Anthony Barnett (London, OK): I think it is important to take a step back from the Cameron/Osborne triumph in facing down Gordon Brown and ask what is going on behind the the febrile swings of opinion. As recent readers will know I'm reading Peter Oborne's The Triumph of the Political Class. One of his theses is that the,fusion between the media and political domains has come to define British politics today. In a stunningly short space of time it has come to produce a new system of government, which has been beautifully christened 'manipulative populism'.
(I'm embarrassed but also delighted to say that he acknowledges me as the priest at this baptism.) The critical point here is that all parties - Cameron is singled out as well as Brown - and the media are part of a singular 'political class' who conduct politics in this manner. In his conclusion, Osborne argues that,the Political Class has turned on the institutions of civil society and attempted to destroy them. In doing so it has confounded the British system of representative democracy, and replaced it with a direct method of communication with the people, mediated mainly through a client media. This methodology of government - manipulative populism - is full of peril, and profoundly unstable.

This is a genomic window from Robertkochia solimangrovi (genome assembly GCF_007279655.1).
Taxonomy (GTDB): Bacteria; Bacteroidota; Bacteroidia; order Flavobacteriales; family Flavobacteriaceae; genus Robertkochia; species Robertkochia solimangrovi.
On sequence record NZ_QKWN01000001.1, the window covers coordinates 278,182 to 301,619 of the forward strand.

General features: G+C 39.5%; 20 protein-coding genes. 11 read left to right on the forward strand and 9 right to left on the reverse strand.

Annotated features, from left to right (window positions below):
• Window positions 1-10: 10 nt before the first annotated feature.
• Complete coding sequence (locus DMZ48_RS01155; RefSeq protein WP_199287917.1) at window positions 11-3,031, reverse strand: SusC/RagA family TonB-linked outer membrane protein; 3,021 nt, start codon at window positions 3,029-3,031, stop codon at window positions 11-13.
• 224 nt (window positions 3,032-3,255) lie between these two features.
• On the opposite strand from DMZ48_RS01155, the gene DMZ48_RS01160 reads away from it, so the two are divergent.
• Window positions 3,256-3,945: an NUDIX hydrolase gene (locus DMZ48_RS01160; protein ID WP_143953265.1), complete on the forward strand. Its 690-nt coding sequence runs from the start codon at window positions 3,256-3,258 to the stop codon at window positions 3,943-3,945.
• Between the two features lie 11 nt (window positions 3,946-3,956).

I suspect we have witnessed this instability over the last few weeks.
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